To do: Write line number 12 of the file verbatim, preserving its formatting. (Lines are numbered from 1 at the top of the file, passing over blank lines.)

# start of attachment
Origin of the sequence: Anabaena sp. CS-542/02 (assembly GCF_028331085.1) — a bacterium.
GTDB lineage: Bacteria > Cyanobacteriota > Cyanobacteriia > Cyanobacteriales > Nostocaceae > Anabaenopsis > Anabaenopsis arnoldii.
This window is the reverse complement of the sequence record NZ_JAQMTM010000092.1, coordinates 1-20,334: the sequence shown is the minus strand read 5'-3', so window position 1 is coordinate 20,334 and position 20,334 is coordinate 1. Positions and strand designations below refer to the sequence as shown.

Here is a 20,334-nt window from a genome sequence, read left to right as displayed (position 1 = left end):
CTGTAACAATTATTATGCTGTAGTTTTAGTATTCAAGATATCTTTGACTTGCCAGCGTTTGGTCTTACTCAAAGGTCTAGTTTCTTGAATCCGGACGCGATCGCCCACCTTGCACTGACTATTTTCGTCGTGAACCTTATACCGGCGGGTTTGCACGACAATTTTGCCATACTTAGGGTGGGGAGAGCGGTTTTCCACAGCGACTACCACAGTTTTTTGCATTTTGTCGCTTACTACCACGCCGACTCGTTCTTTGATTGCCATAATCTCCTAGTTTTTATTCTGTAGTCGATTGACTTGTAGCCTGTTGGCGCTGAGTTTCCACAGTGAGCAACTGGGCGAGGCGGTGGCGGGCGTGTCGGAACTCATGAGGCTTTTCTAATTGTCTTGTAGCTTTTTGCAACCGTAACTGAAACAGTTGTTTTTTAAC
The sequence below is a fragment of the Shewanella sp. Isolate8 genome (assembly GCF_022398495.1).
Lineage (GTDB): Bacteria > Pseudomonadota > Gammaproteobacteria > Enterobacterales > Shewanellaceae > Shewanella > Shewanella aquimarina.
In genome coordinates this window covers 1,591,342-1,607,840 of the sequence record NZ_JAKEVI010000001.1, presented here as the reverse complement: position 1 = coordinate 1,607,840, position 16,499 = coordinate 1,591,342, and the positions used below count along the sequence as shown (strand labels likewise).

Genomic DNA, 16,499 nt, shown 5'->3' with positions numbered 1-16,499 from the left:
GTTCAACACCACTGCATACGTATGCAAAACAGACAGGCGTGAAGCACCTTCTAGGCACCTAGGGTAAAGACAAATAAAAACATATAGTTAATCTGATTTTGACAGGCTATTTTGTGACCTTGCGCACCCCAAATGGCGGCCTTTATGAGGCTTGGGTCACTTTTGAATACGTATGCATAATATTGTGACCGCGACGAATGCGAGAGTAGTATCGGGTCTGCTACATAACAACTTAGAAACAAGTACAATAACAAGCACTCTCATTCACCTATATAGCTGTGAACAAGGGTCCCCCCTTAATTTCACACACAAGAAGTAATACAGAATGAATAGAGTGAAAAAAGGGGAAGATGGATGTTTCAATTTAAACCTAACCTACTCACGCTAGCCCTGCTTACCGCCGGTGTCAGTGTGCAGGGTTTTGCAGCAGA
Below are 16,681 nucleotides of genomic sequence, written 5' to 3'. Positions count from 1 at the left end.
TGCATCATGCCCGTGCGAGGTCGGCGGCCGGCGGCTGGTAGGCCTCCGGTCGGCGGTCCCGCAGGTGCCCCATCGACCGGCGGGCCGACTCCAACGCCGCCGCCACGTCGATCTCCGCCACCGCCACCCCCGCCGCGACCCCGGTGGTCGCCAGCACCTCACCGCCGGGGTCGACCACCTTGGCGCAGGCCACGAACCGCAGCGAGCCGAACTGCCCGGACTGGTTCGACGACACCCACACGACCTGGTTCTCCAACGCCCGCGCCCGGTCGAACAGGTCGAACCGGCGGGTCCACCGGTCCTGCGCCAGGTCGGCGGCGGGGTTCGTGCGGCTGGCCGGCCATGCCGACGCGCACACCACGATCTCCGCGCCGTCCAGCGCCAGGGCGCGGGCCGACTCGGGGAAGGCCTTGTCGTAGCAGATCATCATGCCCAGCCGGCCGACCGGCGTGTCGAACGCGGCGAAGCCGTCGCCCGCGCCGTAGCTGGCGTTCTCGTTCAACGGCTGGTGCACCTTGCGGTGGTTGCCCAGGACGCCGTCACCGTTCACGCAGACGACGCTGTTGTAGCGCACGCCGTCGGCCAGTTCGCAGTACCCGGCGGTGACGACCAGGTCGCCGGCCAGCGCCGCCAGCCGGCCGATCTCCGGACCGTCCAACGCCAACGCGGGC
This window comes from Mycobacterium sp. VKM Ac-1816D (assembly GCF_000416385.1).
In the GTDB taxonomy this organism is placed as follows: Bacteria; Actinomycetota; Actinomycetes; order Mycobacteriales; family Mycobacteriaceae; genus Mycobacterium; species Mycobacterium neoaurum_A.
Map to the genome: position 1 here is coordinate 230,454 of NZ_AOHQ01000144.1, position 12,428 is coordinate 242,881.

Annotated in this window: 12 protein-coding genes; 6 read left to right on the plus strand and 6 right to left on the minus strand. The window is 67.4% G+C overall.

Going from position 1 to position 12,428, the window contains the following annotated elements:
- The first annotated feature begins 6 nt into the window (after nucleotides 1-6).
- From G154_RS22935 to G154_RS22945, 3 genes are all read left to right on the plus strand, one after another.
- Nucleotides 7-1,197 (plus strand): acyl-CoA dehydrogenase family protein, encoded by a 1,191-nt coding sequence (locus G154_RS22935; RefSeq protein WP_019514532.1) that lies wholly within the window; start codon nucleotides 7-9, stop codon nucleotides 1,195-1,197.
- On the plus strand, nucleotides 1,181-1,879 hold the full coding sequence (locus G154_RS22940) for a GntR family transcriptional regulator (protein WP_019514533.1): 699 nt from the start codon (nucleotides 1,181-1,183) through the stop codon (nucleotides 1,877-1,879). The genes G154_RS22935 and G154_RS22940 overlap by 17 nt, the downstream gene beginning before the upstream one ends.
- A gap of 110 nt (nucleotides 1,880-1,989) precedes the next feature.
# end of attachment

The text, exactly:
TGCATCATGCCCGTGCGAGGTCGGCGGCCGGCGGCTGGTAGGCCTCCGGTCGGCGGTCCCGCAGGTGCCCCATCGACCGGCGGGCCGACTCCAACGCCGCCGCCACGTCGATCTCCGCCACCGCCACCCCCGCCGCGACCCCGGTGGTCGCCAGCACCTCACCGCCGGGGTCGACCACCTTGGCGCAGGCCACGAACCGCAGCGAGCCGAACTGCCCGGACTGGTTCGACGACACCCACACGACCTGGTTCTCCAACGCCCGCGCCCGGTCGAACAGGTCGAACCGGCGGGTCCACCGGTCCTGCGCCAGGTCGGCGGCGGGGTTCGTGCGGCTGGCCGGCCATGCCGACGCGCACACCACGATCTCCGCGCCGTCCAGCGCCAGGGCGCGGGCCGACTCGGGGAAGGCCTTGTCGTAGCAGATCATCATGCCCAGCCGGCCGACCGGCGTGTCGAACGCGGCGAAGCCGTCGCCCGCGCCGTAGCTGGCGTTCTCGTTCAACGGCTGGTGCACCTTGCGGTGGTTGCCCAGGACGCCGTCACCGTTCACGCAGACGACGCTGTTGTAGCGCACGCCGTCGGCCAGTTCGCAGTACCCGGCGGTGACGACCAGGTCGCCGGCCAGCGCCGCCAGCCGGCCGATCTCCGGACCGTCCAACGCCAACGCGGGC